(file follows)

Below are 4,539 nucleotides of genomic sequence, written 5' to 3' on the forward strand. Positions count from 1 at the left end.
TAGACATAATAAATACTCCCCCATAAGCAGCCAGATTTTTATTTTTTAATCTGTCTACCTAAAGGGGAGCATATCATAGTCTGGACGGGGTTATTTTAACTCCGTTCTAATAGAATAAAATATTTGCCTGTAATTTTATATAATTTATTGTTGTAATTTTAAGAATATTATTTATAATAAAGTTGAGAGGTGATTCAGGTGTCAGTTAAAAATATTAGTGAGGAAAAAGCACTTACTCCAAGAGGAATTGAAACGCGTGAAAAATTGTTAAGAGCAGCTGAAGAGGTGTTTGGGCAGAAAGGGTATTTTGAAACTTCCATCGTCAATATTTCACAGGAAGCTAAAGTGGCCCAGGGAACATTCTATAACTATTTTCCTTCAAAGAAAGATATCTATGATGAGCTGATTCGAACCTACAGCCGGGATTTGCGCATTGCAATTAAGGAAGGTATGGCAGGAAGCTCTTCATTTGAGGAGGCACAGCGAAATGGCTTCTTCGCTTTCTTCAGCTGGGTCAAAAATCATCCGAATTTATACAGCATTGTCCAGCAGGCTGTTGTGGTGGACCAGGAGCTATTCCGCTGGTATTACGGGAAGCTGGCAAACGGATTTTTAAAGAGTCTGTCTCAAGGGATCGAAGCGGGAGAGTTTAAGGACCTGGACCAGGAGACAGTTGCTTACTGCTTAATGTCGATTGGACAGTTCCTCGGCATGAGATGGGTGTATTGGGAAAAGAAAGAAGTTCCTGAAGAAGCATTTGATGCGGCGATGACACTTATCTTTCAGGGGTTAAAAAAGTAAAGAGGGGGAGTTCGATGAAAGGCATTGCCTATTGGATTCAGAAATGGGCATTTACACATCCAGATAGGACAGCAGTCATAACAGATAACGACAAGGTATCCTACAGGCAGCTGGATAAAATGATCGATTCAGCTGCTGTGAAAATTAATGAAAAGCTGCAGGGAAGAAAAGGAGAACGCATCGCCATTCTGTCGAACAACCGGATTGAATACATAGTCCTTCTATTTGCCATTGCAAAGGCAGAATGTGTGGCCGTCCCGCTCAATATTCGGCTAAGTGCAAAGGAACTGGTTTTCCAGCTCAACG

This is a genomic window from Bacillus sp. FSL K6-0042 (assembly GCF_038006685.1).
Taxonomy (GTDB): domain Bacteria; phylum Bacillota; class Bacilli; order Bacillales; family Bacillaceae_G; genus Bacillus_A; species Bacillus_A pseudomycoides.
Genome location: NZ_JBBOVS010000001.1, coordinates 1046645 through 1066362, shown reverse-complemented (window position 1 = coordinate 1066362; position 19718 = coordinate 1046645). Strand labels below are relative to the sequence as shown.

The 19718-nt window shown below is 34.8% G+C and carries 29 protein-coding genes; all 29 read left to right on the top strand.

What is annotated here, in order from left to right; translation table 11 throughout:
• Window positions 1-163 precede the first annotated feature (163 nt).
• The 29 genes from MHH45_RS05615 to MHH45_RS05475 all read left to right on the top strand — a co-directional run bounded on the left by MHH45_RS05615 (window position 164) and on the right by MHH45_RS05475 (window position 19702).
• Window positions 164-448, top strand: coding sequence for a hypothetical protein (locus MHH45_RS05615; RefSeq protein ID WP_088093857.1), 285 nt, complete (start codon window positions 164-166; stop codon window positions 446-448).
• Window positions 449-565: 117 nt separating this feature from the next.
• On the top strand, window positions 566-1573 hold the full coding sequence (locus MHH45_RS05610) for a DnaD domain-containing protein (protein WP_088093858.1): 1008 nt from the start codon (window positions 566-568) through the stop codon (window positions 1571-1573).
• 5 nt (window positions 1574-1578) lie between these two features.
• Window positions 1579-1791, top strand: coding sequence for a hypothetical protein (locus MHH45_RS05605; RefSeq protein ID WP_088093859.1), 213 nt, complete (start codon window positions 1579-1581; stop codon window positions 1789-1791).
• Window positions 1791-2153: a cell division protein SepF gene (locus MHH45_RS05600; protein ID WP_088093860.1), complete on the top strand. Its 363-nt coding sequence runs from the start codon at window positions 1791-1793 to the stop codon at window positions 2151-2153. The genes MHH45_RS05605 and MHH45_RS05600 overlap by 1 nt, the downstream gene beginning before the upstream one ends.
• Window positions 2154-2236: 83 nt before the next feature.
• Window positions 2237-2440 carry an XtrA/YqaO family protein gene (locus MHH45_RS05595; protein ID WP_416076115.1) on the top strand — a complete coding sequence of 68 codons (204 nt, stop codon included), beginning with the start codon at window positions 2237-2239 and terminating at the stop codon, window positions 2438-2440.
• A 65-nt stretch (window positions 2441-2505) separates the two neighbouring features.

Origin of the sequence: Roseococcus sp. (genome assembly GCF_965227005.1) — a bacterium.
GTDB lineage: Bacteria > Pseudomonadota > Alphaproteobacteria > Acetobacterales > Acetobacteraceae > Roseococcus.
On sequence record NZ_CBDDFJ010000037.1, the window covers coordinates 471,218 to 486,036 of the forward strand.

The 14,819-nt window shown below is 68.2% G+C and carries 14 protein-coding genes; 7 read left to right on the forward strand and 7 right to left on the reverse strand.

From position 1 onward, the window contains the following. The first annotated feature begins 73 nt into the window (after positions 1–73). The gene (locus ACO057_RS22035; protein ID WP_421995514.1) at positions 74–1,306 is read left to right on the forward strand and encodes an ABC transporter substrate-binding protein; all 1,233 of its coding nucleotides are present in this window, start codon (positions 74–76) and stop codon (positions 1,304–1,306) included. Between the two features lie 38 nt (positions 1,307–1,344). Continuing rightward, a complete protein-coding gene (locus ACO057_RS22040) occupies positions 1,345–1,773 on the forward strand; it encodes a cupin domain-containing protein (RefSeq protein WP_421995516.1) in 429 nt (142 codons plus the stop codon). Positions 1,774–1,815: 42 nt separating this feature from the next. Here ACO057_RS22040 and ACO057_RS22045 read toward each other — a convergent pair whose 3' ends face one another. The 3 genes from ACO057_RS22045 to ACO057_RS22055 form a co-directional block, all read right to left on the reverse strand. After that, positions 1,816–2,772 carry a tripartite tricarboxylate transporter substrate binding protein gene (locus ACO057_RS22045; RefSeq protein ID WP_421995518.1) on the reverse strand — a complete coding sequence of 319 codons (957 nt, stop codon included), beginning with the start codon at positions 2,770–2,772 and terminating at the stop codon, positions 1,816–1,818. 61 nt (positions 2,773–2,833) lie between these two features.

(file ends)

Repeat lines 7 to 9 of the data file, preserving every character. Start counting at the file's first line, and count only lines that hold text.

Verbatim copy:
What is annotated here, in order from left to right; translation table 11 throughout:
• Window positions 1-163 precede the first annotated feature (163 nt).
• The 29 genes from MHH45_RS05615 to MHH45_RS05475 all read left to right on the top strand — a co-directional run bounded on the left by MHH45_RS05615 (window position 164) and on the right by MHH45_RS05475 (window position 19702).